In a show of defiance against what they called a manipulated electoral process to extend Vladimir Putin's rule, the widow and close allies of Alexei Navalny joined long queues of voters outside Russian embassies in foreign capitals on Sunday, March 17.

Navalny, Putin's most prominent critic, died suddenly in an Arctic prison last month, and his supporters had called for Russians to turn up at polling stations at midday Sunday in a "Noon Against Putin" protest, in what is now seen as the opposition leader's last wish. 

The three-day polls have taken place as Moscow's war against Ukraine stretches into its third year, with all prominent Kremlin critics in jail, in exile or dead. 

In various cities including Paris, Berlin, and The Hague, Russians formed lengthy lines outside embassies, some brandishing anti-Kremlin signs or donning the colors of the Russian opposition.

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Yulia Navalnaya, Navalny's widow, stood among the voters in Berlin, receiving flowers and solidarity from supporters. Her presence echoed the sentiment of continuing the fight for justice and democracy that Navalny had championed.

She was also pictured huddling with self-exiled Kremlin critic Mikhail Khodorkovsky.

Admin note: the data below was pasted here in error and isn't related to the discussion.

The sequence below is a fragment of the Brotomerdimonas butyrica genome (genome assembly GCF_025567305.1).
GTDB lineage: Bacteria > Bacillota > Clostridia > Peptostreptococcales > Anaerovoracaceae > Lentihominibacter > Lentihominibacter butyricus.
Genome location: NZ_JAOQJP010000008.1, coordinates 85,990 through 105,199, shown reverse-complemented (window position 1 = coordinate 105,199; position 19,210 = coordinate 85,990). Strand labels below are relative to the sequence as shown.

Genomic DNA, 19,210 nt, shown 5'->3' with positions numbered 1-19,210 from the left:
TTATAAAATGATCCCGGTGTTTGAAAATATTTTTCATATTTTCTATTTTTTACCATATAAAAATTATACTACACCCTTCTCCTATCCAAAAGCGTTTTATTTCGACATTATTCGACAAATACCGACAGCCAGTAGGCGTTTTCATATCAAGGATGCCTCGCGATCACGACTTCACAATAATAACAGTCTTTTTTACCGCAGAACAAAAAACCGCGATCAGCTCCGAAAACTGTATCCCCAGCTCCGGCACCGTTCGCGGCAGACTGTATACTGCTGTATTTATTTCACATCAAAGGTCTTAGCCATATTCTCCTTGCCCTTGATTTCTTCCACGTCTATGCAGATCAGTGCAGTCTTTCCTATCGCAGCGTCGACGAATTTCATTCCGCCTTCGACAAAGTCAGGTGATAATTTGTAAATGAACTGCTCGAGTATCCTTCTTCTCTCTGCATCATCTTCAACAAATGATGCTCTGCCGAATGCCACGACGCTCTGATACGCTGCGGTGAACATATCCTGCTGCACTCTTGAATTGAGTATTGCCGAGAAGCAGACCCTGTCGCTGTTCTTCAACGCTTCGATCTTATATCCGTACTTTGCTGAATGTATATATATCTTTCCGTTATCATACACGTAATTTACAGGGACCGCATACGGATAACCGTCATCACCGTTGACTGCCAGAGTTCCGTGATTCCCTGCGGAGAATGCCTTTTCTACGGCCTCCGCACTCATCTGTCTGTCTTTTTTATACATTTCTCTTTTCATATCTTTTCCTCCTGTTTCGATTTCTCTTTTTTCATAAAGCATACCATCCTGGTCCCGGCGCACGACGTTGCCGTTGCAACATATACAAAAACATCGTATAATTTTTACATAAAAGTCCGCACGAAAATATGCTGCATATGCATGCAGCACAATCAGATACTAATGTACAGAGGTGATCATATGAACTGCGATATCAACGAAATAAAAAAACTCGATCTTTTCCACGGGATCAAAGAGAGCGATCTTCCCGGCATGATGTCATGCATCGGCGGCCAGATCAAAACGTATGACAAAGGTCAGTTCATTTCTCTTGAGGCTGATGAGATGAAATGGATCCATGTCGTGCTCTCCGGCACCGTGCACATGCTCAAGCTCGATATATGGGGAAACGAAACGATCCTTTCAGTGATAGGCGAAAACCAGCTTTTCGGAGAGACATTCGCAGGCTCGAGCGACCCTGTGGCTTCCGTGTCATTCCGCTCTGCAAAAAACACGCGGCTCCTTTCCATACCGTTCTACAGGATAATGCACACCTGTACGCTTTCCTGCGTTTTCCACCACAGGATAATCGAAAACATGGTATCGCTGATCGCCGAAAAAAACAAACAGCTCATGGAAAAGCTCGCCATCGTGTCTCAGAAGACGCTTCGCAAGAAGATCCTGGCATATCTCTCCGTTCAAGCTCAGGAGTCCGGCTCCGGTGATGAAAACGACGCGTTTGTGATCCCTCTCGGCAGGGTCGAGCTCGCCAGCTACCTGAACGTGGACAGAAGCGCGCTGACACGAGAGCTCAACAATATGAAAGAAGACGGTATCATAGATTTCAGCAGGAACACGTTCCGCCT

"Obviously I wrote Navalny's name" on the ballot paper, Navalnaya said.

Crowds had earlier chanted: "Yulia, Yulia, we're with you," as she entered to cast her ballot.

In Paris, thousands of people queued outside the embassy, some holding anti-Kremlin placards. Many, including opposition figure Gennady Gudkov, said they had not expected such a turnout.

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"I have lived in Paris for a long time," said Sergei Guriev, provost at Sciences Po, one of France's most prestigious universities who was friends with Navalny. "I have never seen such lines."

Guriev spoke at a rally of dozens of protesters who gathered in Paris on Sunday afternoon after casting their ballots.

Pointing to the long lines, he said it was evident that many Russians were against Putin and the vote would be rigged.

"Today he's committing his latest crime," Guriev said, adding world leaders should not recognise the results of the vote.

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Despite concerns, protests outside Russian embassies in other countries remained peaceful.

Hundreds of people also took part in the "Noon against Putin" protest in front of the Russian embassy in Washington.

Yulia Traub, 38, came to vote against Putin even though she said she knew the outcome.

"If you cannot do or say anything you must at least lie down and lay in the direction in which you want to move," Yulia told AFP.

In Istanbul queues outside Russia's consulate reached several hundred metres.

"We want to make Putin's job more difficult," said Yuri, who like his companion Elena -- wearing Ukraine's national colour yellow -- declined to give his last name.

In Belgrade, activists held up a banner reading "Putin is not Russia."

"Some people plan to spoil their ballot, to make it invalid by voting for multiple candidates," said Peter Nikitin, an activist.

In Moldova, police detained a 54-year-old man after two Molotov cocktails were reportedly thrown at the Russian embassy.

There were no reports of violence elsewhere.

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